It’s also important to note the posting intensity in the chart above, which can indicate how hard companies are working to fill these open positions. For example, the finance and insurance industry in North Carolina has a posting intensity ratio of 9:1. This means that for every one open cybersecurity job, companies are posting in nine different places to advertise it. When compared to the national average of 6:1 for this industry, this indicates high demand and a struggle to fill those jobs.
Employers want hard skills AND human skills
When we think about cyber security, we immediately think about tech skills and sub-categories within cyber security like incident response, vulnerability, risk management, network security, and Splunk, just to name a few.
But those aren’t the only skills employers want. According to our 2018 report, Robot-Ready: Human+ Skills for the Future of Work, human (or soft) skills like communications, leadership, and problem-solving are among the most in-demand in the labor market right now. That appears to be the case for cyber security, as well.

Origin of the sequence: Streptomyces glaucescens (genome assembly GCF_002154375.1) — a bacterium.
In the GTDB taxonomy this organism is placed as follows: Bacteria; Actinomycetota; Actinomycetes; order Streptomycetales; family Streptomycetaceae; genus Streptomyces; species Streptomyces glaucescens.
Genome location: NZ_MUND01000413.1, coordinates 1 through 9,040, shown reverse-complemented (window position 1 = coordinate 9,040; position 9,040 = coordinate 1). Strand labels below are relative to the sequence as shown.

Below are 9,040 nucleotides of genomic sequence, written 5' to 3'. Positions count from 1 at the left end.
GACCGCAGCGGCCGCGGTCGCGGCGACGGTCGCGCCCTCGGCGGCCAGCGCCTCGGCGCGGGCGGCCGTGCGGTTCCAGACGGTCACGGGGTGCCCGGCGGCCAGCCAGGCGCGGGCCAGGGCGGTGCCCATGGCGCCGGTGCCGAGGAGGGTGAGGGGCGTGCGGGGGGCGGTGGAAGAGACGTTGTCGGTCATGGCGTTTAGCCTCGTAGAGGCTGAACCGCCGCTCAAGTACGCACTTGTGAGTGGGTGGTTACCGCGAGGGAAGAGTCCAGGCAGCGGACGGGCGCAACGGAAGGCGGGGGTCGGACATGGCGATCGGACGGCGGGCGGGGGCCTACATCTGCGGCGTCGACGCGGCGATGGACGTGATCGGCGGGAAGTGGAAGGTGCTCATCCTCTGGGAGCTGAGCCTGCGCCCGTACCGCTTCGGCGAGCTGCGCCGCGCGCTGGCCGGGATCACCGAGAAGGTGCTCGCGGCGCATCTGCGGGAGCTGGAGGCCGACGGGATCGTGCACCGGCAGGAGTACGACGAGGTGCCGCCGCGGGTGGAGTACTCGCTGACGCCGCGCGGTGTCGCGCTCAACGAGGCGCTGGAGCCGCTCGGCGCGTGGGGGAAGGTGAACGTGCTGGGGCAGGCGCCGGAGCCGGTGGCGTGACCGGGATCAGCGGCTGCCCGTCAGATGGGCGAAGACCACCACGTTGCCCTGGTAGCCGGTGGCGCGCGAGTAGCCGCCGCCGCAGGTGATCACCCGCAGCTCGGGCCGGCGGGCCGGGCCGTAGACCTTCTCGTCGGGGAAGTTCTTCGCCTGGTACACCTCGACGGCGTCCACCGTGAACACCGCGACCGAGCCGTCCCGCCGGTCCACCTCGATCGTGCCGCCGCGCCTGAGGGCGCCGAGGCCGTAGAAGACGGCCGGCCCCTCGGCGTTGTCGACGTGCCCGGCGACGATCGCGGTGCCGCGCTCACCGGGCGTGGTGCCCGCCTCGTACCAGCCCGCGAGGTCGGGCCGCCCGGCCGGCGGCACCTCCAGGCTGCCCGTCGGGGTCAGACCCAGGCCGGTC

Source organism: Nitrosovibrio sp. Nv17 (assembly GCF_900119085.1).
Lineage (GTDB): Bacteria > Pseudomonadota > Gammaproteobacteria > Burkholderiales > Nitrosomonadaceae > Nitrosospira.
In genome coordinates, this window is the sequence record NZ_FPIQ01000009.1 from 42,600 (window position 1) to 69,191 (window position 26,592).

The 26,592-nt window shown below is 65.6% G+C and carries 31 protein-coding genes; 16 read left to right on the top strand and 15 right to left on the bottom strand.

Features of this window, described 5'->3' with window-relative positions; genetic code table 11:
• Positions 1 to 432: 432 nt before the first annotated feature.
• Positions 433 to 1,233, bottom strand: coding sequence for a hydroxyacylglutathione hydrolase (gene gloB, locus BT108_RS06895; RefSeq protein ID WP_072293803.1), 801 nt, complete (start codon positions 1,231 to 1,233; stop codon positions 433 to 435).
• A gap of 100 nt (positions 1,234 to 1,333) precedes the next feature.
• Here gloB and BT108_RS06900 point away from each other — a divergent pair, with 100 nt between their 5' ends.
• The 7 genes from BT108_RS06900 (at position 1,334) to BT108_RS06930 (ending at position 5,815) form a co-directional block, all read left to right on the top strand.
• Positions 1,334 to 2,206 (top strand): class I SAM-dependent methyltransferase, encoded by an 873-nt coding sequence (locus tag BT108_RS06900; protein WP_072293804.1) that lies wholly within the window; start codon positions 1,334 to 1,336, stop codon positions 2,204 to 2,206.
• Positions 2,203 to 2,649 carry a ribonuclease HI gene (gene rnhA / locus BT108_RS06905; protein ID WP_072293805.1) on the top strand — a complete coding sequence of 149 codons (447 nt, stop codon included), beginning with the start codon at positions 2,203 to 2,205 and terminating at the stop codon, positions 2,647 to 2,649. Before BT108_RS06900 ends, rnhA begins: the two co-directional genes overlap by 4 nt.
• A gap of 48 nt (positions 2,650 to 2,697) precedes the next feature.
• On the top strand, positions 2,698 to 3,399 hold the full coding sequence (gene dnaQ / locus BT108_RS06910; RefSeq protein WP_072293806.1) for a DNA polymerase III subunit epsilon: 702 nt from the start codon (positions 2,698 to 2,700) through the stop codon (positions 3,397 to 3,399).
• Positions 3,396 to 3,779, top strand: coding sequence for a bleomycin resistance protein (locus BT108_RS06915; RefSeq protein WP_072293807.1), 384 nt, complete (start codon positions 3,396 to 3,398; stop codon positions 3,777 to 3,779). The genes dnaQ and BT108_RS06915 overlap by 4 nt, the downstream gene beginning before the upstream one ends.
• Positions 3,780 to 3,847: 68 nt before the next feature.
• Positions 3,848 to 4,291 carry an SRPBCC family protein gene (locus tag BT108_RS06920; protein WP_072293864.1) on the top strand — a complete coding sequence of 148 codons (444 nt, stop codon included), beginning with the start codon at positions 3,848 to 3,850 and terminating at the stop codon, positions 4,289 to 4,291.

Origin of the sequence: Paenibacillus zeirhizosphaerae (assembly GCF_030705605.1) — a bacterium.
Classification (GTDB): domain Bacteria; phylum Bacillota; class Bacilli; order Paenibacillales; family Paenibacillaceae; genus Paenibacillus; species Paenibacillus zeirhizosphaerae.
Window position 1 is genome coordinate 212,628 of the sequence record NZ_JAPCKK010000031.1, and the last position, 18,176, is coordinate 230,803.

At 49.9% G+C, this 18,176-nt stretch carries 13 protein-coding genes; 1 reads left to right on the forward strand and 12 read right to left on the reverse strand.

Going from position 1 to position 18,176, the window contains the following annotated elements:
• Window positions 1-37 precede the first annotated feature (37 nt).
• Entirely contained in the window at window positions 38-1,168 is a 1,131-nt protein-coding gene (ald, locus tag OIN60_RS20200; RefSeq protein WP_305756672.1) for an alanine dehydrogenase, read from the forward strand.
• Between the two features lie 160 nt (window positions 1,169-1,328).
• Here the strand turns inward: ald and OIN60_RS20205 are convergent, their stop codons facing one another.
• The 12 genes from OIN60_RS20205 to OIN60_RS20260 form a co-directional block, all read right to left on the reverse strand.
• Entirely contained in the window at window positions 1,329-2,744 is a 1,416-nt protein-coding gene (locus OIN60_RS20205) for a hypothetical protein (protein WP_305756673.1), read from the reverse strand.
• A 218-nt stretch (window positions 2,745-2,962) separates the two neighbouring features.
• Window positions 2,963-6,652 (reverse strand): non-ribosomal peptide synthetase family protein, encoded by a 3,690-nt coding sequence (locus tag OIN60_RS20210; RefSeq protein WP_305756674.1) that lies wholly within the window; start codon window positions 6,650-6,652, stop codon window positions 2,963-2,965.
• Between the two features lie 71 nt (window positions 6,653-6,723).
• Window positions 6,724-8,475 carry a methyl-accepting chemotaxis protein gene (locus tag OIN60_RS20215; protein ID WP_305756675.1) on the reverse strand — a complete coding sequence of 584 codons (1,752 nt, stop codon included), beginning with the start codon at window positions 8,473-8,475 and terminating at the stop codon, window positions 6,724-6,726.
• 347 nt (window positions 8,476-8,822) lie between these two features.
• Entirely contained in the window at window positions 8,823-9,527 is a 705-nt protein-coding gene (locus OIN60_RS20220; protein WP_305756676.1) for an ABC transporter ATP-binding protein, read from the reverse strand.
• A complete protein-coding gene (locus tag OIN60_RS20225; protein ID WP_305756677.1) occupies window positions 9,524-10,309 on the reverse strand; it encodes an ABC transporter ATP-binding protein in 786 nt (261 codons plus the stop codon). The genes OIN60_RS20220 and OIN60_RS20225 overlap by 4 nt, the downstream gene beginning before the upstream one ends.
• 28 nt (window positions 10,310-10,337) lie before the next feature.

In the chart below, we can compare the supply and demand of those human skills in cyber security. To find these skills, we searched our job postings data for all postings in North Carolina that mention “cyber security” as a skill. Over 21,000 postings showed up.
On the left side of the chart, we see our demand-side data (job postings). On the right is the supply-side data (social and professional profiles). This helps us get a feel for what employers are looking for vs. what’s already in the market. For example, it appears that there is currently far more demand for innovation than there is supply.
Employers value certifications
North Carolina cyber security employers know that in addition to degrees and skills, certifications are also critical. For the 10 cyber security-related positions analyzed in this paper, the top two certifications (by a long shot) listed in job postings are Certified Information Systems Security Professional (CISSP) and Project Management Professional Certification (PMP).